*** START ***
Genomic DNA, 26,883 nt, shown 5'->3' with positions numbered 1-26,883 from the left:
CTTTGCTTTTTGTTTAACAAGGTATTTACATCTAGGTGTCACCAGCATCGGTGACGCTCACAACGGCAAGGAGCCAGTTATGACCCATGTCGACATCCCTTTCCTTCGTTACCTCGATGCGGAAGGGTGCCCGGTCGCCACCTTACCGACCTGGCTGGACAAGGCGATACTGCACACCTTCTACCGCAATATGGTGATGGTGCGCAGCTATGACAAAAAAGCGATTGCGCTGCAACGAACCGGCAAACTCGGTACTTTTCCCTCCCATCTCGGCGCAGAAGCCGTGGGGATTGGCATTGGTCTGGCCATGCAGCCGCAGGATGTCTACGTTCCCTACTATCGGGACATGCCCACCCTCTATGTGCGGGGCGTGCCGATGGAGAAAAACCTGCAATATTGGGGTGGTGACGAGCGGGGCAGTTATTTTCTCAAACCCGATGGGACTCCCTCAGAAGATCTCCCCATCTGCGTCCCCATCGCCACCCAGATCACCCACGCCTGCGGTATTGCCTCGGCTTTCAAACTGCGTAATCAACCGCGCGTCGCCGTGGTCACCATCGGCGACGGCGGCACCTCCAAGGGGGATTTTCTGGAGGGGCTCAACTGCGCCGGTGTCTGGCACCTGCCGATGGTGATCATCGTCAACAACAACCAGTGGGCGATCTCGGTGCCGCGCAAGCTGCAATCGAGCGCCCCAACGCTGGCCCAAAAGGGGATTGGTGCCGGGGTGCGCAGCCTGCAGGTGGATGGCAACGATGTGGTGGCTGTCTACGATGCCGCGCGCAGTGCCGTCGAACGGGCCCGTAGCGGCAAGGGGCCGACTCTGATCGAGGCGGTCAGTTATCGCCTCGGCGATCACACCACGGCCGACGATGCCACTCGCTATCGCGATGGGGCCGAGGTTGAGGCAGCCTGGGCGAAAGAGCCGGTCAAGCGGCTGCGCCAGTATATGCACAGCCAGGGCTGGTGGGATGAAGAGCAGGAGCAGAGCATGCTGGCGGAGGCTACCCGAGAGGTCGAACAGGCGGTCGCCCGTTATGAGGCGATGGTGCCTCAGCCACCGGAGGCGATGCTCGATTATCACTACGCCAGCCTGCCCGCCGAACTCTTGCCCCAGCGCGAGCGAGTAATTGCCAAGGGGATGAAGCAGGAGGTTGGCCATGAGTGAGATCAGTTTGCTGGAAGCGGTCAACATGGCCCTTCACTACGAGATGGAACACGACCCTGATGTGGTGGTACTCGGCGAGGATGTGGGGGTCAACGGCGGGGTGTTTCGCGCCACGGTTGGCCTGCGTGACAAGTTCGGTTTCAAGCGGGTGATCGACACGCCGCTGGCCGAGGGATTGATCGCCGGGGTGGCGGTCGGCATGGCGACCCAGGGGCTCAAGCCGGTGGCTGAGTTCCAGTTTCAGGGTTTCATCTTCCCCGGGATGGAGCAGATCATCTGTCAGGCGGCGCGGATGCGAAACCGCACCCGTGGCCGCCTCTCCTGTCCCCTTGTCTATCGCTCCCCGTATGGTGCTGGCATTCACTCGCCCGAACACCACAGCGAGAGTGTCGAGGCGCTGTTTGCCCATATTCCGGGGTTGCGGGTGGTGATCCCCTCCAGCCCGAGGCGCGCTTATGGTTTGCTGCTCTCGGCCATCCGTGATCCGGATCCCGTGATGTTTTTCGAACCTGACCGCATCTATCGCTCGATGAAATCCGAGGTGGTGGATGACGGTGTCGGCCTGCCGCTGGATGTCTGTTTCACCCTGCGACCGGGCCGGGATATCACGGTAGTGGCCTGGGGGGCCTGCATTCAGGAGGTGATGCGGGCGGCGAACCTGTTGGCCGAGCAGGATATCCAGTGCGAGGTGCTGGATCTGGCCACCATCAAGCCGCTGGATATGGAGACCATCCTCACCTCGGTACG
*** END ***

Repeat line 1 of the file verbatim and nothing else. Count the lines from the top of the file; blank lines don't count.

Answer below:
Genomic DNA, 26,883 nt, shown 5'->3' with positions numbered 1-26,883 from the left: